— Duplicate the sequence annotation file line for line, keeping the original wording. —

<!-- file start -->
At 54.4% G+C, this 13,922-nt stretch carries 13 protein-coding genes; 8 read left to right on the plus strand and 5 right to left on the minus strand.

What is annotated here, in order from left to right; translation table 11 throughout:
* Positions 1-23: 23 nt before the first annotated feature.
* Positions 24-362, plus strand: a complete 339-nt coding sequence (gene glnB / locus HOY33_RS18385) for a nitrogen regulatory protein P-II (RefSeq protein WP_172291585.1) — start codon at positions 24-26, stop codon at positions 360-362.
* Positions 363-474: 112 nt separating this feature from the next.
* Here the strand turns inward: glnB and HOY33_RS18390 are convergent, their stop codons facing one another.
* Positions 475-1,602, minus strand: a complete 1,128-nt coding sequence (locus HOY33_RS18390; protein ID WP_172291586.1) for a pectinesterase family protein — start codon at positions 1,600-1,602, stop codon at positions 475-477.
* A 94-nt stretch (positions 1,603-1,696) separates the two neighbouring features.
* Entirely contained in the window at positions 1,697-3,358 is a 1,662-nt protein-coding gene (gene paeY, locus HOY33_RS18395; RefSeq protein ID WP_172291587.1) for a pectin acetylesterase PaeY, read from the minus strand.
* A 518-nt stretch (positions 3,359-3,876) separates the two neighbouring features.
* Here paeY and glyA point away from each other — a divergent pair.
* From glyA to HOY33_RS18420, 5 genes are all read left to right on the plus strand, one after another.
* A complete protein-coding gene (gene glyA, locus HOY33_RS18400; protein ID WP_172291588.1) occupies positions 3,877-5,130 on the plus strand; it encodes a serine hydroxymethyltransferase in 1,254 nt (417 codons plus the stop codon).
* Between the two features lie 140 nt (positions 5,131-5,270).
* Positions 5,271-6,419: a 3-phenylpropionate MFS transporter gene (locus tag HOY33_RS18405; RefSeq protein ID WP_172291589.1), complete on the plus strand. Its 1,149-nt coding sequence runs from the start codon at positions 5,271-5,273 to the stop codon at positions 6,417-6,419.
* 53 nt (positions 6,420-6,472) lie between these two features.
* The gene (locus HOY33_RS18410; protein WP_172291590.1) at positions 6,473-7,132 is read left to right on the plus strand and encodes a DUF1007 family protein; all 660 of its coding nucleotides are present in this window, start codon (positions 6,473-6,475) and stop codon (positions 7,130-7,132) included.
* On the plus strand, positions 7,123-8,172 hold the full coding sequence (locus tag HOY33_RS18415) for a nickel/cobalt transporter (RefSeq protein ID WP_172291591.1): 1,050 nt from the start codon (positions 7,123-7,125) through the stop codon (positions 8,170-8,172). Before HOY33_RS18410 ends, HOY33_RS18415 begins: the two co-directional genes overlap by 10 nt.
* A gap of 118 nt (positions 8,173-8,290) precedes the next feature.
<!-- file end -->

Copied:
At 54.4% G+C, this 13,922-nt stretch carries 13 protein-coding genes; 8 read left to right on the plus strand and 5 right to left on the minus strand.

What is annotated here, in order from left to right; translation table 11 throughout:
* Positions 1-23: 23 nt before the first annotated feature.
* Positions 24-362, plus strand: a complete 339-nt coding sequence (gene glnB / locus HOY33_RS18385) for a nitrogen regulatory protein P-II (RefSeq protein WP_172291585.1) — start codon at positions 24-26, stop codon at positions 360-362.
* Positions 363-474: 112 nt separating this feature from the next.
* Here the strand turns inward: glnB and HOY33_RS18390 are convergent, their stop codons facing one another.
* Positions 475-1,602, minus strand: a complete 1,128-nt coding sequence (locus HOY33_RS18390; protein ID WP_172291586.1) for a pectinesterase family protein — start codon at positions 1,600-1,602, stop codon at positions 475-477.
* A 94-nt stretch (positions 1,603-1,696) separates the two neighbouring features.
* Entirely contained in the window at positions 1,697-3,358 is a 1,662-nt protein-coding gene (gene paeY, locus HOY33_RS18395; RefSeq protein ID WP_172291587.1) for a pectin acetylesterase PaeY, read from the minus strand.
* A 518-nt stretch (positions 3,359-3,876) separates the two neighbouring features.
* Here paeY and glyA point away from each other — a divergent pair.
* From glyA to HOY33_RS18420, 5 genes are all read left to right on the plus strand, one after another.
* A complete protein-coding gene (gene glyA, locus HOY33_RS18400; protein ID WP_172291588.1) occupies positions 3,877-5,130 on the plus strand; it encodes a serine hydroxymethyltransferase in 1,254 nt (417 codons plus the stop codon).
* Between the two features lie 140 nt (positions 5,131-5,270).
* Positions 5,271-6,419: a 3-phenylpropionate MFS transporter gene (locus tag HOY33_RS18405; RefSeq protein ID WP_172291589.1), complete on the plus strand. Its 1,149-nt coding sequence runs from the start codon at positions 5,271-5,273 to the stop codon at positions 6,417-6,419.
* 53 nt (positions 6,420-6,472) lie between these two features.
* The gene (locus HOY33_RS18410; protein WP_172291590.1) at positions 6,473-7,132 is read left to right on the plus strand and encodes a DUF1007 family protein; all 660 of its coding nucleotides are present in this window, start codon (positions 6,473-6,475) and stop codon (positions 7,130-7,132) included.
* On the plus strand, positions 7,123-8,172 hold the full coding sequence (locus tag HOY33_RS18415) for a nickel/cobalt transporter (RefSeq protein ID WP_172291591.1): 1,050 nt from the start codon (positions 7,123-7,125) through the stop codon (positions 8,170-8,172). Before HOY33_RS18410 ends, HOY33_RS18415 begins: the two co-directional genes overlap by 10 nt.
* A gap of 118 nt (positions 8,173-8,290) precedes the next feature.